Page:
BSO explores sprawling visions of Mahler’s Third
Thursday night’s BSO concert came to a sudden halt in the middle of the massive slow movement that crowns Mahler’s Third Symphony, as a chorister fainted on stage, falling off a low riser into a small space behind the trombones. Conductor Daniele Gatti put down his baton and walked off stage as the orchestra fell silent, and Gatti returned a few minutes later to resume the performance. According to a BSO spokesman, the chorister hit her head but was OK and was being treated on site by paramedics.
The BSO’s Mahler program follows on the heels of last week’s all-Wagner program, and shared a certain affinity with it. Or as Pierre Boulez once put it: “Just as Wagner destroyed the artificial order of the opera in order to initiate a far more creative attitude to the drama, so Mahler revolutionized the symphony, ravaging its all too neatly ordered landscape and introducing his hallucinatory visions into the holy place where logic used to be worshipped.”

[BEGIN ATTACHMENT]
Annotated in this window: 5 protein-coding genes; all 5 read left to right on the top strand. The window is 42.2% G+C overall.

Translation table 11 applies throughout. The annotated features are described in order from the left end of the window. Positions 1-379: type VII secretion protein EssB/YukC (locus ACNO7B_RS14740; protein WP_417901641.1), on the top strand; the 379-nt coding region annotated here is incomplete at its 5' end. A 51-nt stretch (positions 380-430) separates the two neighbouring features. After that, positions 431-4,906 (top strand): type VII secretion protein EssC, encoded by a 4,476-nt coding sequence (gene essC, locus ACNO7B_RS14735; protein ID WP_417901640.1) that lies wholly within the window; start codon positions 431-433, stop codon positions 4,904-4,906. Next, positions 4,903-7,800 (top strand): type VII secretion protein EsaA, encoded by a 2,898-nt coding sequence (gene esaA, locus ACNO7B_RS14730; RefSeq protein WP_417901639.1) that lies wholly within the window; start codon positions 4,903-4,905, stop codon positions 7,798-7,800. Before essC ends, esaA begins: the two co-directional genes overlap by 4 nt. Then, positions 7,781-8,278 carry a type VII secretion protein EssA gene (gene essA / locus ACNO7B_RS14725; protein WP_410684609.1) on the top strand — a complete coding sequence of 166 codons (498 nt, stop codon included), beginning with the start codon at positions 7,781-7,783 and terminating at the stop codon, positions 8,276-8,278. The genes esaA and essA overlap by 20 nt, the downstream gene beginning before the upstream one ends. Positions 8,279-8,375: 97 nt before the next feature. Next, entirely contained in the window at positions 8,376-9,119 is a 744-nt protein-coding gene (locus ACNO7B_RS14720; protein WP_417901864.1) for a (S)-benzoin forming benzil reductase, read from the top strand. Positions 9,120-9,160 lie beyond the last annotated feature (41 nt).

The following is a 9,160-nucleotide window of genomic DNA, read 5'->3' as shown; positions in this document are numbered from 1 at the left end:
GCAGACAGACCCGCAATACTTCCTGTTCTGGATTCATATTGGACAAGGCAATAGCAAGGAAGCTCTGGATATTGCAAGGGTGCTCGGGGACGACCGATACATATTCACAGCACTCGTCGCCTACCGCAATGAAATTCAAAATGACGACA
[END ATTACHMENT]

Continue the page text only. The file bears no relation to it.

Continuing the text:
No Mahler symphony expresses those visions as viscerally or as sprawlingly as the composer’s Third: a panoramic view of the natural world in all its teeming Dionysian glory and the human place within it, capped by one of the composer’s paeans to love itself, all encompassing, religious.
Thursday’s night performance boasted many moments of brilliant ensemble work. Also striking were the beautifully noble off-stage posthorn solos of Thomas Rolfs, the sound drifting in as if from a distant world; the subtle trombone work of Toby Oft; and the smooth solo playing of violinist Elita Kang sitting as concertmaster. Mezzo-soprano Anne Sofie von Otter brought cool colorings and scrupulous musicianship to her solo work, joined effectively in the fifth movement by the PALS Children’s Chorus and the women of the Tanglewood Festival Chorus (which Gatti unfortunately chose to leave standing during the long instrumental finale). At the end of the night the massed forces on stage received a robust ovation.
All of this said, I wish I could find more sympathy for Gatti’s interpretations. The tightness with which he sculpted orchestral phrases in the first movement left the music at times sounding airless or came at the expense of a longer expressive arc.
The second and third movements were more successful, but the finale, even before its interruption, was taken at a tempo so slow that any sense of tension or emotive accumulation in the musical line was bafflingly lost.
So was the music’s core sense of meaning. Other interpreters draw from this spiraling adagio a statement of enormous expressive power and spiritual generosity. What exactly Gatti hears in this concluding music I could not say.